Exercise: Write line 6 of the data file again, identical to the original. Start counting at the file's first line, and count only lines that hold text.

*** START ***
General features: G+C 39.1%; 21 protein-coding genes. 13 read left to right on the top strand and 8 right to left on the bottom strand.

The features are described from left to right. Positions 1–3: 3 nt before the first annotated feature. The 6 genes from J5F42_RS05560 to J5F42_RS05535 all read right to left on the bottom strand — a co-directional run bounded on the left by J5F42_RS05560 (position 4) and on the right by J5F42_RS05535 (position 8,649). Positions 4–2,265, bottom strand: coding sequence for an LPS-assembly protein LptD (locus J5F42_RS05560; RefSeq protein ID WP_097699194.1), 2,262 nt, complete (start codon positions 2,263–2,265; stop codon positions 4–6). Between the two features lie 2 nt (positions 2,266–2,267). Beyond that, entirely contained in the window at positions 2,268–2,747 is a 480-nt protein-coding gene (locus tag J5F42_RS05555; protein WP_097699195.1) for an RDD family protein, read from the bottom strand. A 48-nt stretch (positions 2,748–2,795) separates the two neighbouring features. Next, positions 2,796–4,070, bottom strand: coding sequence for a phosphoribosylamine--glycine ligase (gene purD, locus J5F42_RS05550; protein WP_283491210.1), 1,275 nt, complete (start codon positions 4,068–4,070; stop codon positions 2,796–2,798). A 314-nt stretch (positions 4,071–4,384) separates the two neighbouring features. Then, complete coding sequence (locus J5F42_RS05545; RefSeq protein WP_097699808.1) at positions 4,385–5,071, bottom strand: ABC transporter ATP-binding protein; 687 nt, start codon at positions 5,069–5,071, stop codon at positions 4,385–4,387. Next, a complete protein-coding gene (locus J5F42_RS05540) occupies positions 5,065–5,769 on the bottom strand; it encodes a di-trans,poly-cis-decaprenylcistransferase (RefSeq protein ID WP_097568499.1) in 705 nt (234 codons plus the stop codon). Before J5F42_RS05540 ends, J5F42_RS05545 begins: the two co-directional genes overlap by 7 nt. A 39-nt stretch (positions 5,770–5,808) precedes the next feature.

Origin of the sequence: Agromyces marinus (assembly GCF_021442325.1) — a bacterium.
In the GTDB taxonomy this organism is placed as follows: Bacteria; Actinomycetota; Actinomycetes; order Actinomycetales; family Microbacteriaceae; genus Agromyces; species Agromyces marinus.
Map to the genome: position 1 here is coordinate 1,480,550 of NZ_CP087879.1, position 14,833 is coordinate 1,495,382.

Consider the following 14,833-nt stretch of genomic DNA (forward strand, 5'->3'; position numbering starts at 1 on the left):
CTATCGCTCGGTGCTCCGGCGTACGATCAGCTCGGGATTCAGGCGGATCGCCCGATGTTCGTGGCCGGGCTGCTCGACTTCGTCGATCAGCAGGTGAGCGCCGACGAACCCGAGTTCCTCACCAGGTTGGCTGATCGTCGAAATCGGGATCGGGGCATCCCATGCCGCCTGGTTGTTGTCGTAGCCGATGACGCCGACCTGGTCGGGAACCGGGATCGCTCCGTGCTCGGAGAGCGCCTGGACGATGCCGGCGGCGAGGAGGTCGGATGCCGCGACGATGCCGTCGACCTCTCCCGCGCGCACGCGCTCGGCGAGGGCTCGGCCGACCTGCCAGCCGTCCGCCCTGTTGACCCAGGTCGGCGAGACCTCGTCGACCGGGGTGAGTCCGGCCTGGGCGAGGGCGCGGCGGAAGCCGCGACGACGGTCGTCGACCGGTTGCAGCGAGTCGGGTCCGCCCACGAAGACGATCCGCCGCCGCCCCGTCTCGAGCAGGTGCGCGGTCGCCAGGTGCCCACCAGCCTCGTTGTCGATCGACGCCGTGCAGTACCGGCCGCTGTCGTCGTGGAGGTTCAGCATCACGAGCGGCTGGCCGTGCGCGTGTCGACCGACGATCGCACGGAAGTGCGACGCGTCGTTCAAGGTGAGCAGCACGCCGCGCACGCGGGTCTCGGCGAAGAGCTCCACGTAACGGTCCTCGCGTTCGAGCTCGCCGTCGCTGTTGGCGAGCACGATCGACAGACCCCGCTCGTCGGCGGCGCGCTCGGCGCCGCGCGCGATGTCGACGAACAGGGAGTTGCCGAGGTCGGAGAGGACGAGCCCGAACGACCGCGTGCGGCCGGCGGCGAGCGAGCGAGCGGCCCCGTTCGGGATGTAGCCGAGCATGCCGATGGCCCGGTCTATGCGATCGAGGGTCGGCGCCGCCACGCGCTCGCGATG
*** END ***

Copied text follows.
Consider the following 14,833-nt stretch of genomic DNA (forward strand, 5'->3'; position numbering starts at 1 on the left):